But good as it looks, the student loan may not be the best for Nigerians at this time, the nation needs something which is more drastic and helpful to Nigerians, especially the poor. There are many reasons: one, it is very likely that indigent students, the supposed target of the loan will not get it. They are required to be guaranteed by civil servants and students in this category don’t know any civil servants; they are too poor to mingle with those elites. Rather, the money will be accessed by children of the rich whose pockets are already bursting at the seams from money given to them by their rich parents but who always want more. The loan scheme will be one more avenue for stealing by the civil servants who will manage it. Would it happen? It would be because, in its first showing, it was manipulated until the whole thing flopped. Nigerian officials have not changed much; in fact, they have become worse.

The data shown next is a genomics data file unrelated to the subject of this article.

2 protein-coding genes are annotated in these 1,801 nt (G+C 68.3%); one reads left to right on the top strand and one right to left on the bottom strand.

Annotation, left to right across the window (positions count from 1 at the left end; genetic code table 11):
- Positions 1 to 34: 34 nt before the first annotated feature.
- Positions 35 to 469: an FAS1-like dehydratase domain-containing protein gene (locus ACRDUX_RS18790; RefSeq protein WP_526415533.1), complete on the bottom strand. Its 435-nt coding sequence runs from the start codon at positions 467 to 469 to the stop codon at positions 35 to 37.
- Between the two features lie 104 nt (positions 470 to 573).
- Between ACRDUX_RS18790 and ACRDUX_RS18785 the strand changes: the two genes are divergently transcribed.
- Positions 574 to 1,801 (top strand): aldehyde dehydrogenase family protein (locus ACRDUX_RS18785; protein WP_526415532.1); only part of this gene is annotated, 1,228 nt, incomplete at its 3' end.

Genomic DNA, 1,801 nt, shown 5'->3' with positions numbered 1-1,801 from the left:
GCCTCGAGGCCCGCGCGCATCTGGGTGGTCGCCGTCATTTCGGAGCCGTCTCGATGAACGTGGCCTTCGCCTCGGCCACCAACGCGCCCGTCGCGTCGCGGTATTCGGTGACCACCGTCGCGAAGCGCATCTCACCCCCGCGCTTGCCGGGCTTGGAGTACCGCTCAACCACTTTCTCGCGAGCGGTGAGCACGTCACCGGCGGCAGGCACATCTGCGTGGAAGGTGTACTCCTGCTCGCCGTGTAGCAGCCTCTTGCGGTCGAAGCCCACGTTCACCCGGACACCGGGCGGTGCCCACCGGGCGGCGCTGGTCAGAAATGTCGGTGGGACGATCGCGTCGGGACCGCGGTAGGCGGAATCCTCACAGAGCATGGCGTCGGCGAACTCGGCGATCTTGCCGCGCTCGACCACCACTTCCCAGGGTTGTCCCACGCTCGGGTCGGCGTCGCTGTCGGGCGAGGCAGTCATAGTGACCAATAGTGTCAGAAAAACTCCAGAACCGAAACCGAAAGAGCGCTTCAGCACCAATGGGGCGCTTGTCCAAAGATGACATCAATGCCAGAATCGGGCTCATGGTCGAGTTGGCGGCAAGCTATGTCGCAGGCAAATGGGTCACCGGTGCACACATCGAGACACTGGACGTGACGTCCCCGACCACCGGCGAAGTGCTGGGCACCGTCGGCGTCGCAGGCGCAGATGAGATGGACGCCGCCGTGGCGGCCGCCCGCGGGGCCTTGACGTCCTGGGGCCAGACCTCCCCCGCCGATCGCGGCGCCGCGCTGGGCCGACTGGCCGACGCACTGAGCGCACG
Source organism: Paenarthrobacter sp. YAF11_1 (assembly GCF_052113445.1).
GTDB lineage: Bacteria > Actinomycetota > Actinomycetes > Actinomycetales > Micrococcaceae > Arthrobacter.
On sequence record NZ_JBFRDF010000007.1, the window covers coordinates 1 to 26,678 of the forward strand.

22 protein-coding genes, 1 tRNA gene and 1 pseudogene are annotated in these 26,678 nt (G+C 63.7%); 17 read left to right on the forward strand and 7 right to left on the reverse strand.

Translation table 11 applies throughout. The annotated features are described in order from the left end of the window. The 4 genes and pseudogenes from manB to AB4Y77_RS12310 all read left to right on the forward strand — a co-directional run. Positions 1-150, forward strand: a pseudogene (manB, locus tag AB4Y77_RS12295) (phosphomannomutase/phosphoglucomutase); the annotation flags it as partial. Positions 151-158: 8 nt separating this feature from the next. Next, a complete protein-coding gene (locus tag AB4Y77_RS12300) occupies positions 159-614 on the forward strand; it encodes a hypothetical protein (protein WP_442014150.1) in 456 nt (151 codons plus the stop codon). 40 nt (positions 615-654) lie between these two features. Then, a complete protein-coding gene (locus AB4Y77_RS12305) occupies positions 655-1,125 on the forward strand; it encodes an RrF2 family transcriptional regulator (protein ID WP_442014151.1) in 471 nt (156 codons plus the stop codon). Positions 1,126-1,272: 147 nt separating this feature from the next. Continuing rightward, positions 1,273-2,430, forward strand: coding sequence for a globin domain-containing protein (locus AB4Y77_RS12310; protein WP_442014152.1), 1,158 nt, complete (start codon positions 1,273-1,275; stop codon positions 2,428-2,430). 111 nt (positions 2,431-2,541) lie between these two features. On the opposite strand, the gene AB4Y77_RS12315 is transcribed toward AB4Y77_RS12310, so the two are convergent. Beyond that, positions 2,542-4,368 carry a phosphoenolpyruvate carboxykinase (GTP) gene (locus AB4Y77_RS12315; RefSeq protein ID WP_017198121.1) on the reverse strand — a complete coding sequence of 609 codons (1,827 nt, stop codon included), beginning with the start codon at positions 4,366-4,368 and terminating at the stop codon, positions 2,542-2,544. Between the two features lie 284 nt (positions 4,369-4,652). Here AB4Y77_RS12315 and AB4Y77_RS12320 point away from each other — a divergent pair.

Abroad where the scheme works, it does because the students are assured of immediate jobs after university from which the banks will be paid. Here unemployment which does not look like it will get away any soon does not guarantee that the beneficiaries of this loan will be able to repay the loan. Right now, one of the things that made education no longer attractive to Nigerian youths is unemployment. An old man asked me why the youths will want to struggle to go to school when the ones who went had no job. So, the education loan bank is sure to fold up when its working capital dries up because its loan is not repaid. The Tinubu administration therefore must rethink. The Education Loan Bank, like the one before, will not work. And the indigent students will not get it; it will only fund the already rich who know how to manipulate such schemes. If the administration is bold enough and ready to lift Nigerians from poverty and misery, nothing will do than a free education scheme from the elementary to the tertiary level.